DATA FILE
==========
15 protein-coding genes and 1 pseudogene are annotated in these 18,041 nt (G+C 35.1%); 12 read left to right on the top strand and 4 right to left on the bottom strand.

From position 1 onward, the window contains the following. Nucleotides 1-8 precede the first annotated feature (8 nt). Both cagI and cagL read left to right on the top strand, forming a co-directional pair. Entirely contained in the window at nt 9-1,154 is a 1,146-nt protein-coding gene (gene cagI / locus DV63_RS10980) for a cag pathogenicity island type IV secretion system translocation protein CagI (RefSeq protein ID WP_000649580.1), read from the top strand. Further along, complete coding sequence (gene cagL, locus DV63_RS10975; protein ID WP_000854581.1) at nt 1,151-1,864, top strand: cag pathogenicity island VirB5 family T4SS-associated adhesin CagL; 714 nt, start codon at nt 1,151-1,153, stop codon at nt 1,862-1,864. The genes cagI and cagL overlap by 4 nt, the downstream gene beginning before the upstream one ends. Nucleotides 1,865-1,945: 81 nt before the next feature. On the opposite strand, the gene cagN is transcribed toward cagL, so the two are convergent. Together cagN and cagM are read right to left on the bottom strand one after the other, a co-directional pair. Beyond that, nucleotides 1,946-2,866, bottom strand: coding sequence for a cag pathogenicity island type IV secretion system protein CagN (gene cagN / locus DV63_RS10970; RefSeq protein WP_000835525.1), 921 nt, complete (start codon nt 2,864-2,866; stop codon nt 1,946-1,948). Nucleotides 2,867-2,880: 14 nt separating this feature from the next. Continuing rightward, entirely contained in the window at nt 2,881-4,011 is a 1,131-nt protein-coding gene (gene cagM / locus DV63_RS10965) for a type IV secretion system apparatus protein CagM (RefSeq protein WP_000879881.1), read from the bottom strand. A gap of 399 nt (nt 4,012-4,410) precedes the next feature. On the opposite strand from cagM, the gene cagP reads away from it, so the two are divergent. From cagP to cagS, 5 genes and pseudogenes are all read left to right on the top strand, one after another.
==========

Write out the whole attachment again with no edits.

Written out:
15 protein-coding genes and 1 pseudogene are annotated in these 18,041 nt (G+C 35.1%); 12 read left to right on the top strand and 4 right to left on the bottom strand.

From position 1 onward, the window contains the following. Nucleotides 1-8 precede the first annotated feature (8 nt). Both cagI and cagL read left to right on the top strand, forming a co-directional pair. Entirely contained in the window at nt 9-1,154 is a 1,146-nt protein-coding gene (gene cagI / locus DV63_RS10980) for a cag pathogenicity island type IV secretion system translocation protein CagI (RefSeq protein ID WP_000649580.1), read from the top strand. Further along, complete coding sequence (gene cagL, locus DV63_RS10975; protein ID WP_000854581.1) at nt 1,151-1,864, top strand: cag pathogenicity island VirB5 family T4SS-associated adhesin CagL; 714 nt, start codon at nt 1,151-1,153, stop codon at nt 1,862-1,864. The genes cagI and cagL overlap by 4 nt, the downstream gene beginning before the upstream one ends. Nucleotides 1,865-1,945: 81 nt before the next feature. On the opposite strand, the gene cagN is transcribed toward cagL, so the two are convergent. Together cagN and cagM are read right to left on the bottom strand one after the other, a co-directional pair. Beyond that, nucleotides 1,946-2,866, bottom strand: coding sequence for a cag pathogenicity island type IV secretion system protein CagN (gene cagN / locus DV63_RS10970; RefSeq protein WP_000835525.1), 921 nt, complete (start codon nt 2,864-2,866; stop codon nt 1,946-1,948). Nucleotides 2,867-2,880: 14 nt separating this feature from the next. Continuing rightward, entirely contained in the window at nt 2,881-4,011 is a 1,131-nt protein-coding gene (gene cagM / locus DV63_RS10965) for a type IV secretion system apparatus protein CagM (RefSeq protein WP_000879881.1), read from the bottom strand. A gap of 399 nt (nt 4,012-4,410) precedes the next feature. On the opposite strand from cagM, the gene cagP reads away from it, so the two are divergent. From cagP to cagS, 5 genes and pseudogenes are all read left to right on the top strand, one after another.